How Did China Establish Its Global Monopoly?


Even the most transitory review of history shows that it was the misapplication of regulations that sparked China’s monopoly.  With this fact as a starting point, Molycorp was a most improbable solution because it was never a key player in the historical supply chain for the most critical technology resources: heavy rare earths.  Molycorp’s primary business was selling low value and abundant Lanthanum to W.R. Grace, to be used by the petroleum industry. 


The critical resources, the rare earths with higher atomic numbers, came from many other suppliers.  In fact, rare earth resource production was never a problem for the U.S.  Most of our nation’s rare earth resources were, and continue to be, a byproduct of some other mined commodity. 


Today the U.S. mining industry extracts rare earths at a rate equal to 85% of global demand.  Unfortunately these resources are intentionally discarded due to a misguided U.S. & international regulatory snafu that took hold in the 1980s when the Nuclear Regulatory Commission (NRC) and the International Atomic Energy Agency (IAEA) began to enforce regulations specific to the nuclear fuel industry across all areas of mining. 


By misapplying these regulations the NRC effectively classified all of our nation’s historical heavy rare earth resources as “source material due to the companion element thorium.  Historical byproduct rare earth producers found it more expedient to discard these resources than face the regulatory and economic burdens of becoming a “source material” producer.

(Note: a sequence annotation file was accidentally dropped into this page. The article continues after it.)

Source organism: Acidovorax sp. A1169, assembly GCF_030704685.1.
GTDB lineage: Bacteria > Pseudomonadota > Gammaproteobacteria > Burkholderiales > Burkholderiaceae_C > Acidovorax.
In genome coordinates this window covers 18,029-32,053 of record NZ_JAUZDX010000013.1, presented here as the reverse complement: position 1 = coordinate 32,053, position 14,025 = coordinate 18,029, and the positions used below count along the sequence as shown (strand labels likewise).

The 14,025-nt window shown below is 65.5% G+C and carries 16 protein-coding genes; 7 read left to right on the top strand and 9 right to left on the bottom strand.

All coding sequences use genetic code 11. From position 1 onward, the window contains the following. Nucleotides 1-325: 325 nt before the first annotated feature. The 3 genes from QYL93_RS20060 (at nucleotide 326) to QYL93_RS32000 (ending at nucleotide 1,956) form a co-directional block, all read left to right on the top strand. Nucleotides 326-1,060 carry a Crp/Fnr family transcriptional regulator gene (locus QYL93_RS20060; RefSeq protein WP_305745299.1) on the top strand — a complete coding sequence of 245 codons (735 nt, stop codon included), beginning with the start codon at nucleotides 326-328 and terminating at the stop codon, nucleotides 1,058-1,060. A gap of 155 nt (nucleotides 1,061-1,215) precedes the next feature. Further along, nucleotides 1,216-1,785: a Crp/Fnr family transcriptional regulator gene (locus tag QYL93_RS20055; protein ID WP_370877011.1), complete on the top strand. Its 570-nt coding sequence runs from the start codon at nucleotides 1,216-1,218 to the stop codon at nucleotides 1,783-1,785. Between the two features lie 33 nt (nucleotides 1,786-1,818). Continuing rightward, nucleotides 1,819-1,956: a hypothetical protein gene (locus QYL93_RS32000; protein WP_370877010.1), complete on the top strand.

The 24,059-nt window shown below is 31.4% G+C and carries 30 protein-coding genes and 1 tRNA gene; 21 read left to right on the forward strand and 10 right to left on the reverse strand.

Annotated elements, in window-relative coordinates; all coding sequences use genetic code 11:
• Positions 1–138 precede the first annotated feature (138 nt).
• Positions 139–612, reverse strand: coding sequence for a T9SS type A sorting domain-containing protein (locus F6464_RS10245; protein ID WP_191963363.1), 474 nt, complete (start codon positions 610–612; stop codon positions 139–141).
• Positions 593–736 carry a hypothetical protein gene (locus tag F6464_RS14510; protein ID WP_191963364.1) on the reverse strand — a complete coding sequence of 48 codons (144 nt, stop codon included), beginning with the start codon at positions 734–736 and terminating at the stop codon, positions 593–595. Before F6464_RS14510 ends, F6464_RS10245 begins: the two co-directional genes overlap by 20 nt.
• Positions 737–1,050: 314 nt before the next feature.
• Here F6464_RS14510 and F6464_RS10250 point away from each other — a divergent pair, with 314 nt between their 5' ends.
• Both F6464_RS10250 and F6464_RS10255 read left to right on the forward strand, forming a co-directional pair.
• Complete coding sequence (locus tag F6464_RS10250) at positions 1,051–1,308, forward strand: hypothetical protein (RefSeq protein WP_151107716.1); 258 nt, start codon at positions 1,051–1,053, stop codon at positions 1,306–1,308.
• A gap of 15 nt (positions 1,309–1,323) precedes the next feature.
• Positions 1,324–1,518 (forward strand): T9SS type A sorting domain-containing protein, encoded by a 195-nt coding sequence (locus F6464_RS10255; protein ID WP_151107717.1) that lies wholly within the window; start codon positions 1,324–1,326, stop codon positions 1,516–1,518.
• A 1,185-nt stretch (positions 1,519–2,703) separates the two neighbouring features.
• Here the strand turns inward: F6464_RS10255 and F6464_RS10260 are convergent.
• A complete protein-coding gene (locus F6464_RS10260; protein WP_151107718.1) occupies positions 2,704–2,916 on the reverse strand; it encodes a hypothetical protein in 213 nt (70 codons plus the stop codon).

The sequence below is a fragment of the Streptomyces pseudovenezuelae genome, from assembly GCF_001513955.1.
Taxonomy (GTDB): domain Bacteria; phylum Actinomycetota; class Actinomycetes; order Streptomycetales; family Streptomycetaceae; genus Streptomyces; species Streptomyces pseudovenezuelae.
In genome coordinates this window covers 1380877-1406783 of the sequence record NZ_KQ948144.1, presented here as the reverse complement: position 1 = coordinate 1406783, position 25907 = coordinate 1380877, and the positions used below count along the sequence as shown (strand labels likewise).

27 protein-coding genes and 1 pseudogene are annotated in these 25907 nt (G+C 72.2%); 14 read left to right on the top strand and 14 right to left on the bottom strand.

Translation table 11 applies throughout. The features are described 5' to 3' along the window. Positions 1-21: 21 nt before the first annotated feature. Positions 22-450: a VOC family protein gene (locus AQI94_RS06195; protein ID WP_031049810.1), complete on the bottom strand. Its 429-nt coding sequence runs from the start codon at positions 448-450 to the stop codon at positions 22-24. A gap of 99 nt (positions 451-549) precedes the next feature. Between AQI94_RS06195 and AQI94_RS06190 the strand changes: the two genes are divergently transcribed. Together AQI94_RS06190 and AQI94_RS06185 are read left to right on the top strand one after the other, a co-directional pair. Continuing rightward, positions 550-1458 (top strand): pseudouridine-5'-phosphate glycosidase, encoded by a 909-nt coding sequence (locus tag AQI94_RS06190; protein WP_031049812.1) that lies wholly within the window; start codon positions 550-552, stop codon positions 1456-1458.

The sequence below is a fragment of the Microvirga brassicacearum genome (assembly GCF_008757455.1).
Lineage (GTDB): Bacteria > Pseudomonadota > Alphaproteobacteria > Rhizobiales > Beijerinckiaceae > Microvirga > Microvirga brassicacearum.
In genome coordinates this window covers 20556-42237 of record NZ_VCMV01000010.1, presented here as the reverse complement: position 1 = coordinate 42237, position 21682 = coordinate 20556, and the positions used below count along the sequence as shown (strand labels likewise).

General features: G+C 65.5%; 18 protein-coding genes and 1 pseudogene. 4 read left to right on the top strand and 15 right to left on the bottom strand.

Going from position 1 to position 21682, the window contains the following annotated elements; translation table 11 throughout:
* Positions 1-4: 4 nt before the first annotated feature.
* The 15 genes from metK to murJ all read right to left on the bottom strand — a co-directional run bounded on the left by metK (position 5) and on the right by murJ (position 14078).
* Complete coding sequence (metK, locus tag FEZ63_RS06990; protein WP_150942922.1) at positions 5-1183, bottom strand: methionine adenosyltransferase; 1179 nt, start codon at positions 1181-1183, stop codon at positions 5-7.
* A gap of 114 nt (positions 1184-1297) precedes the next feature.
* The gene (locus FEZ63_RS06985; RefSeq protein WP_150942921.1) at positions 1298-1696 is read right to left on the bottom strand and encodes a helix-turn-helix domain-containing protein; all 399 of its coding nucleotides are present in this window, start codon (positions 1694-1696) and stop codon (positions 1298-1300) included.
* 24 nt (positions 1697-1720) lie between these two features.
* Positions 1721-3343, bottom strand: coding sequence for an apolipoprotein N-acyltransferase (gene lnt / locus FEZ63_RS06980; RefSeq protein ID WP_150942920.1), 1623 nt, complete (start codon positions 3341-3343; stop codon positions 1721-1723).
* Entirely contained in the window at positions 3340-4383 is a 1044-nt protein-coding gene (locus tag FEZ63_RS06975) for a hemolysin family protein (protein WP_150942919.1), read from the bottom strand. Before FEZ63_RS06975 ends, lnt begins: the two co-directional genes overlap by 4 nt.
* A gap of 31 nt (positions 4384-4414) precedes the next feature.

Without the flow of high-value heavy rare earths from the byproduct producers, China gained control over the flow of these critical materials.  Once in control, China instituted onerous export taxes on these heavy rare earth resources - thus restricting the competitiveness of non-Chinese producers of metallurgical and other value-added rare earth products.  As these U.S. (Japanese and French) rare earth value chain firms struggled to compete, China began a generous, state sponsored program of acquisition and relocation. 


The Chinese government referred to this state sanctioned technology acquisition in the historical military context of “Treasure Hunting Ships".

Learn about the link between Rare Earths and Thorium. Watch Video

Reviewing the hazards of maintaining the current U.S. Thorium policiy. Watch Video

Why Rare Earths Define Our Future?

Rare Earths & The Broader Economy


Rare earths are not just a defense issue.  The future of the U.S. economy is ultimately tied to the control and utilization of these materials.  China understands this and uses its monopoly as a geopolitical weapon to capture technology, industry, jobs. 


Today China’s rare earth monopoly lends itself to direct and indirect control over $7 trillion in value added goods around the world.  This amounts to 10% of the global economy, but more specifically it represents the highest growth and widest margin businesses – a position traditionally controlled by the U.S., Germany and Japan. 

Left unanswered, China will continue to strip technology companies and multinational defense contractors of their intellectual property and manufacturing as they are forced to move to China in order make sure they have access to critical rare earths.  This is resulting in an ever increasing level of control over the integration of ‘Western’ defense programs and the dwindling of national tax bases.


The U.S. has no place in a modern economy if we cannot lead with the most advanced products and green technologies, all based on advances in material science that are largely dependent on rare earths.


In short, China is on a path of global economic and technological hegemony. 

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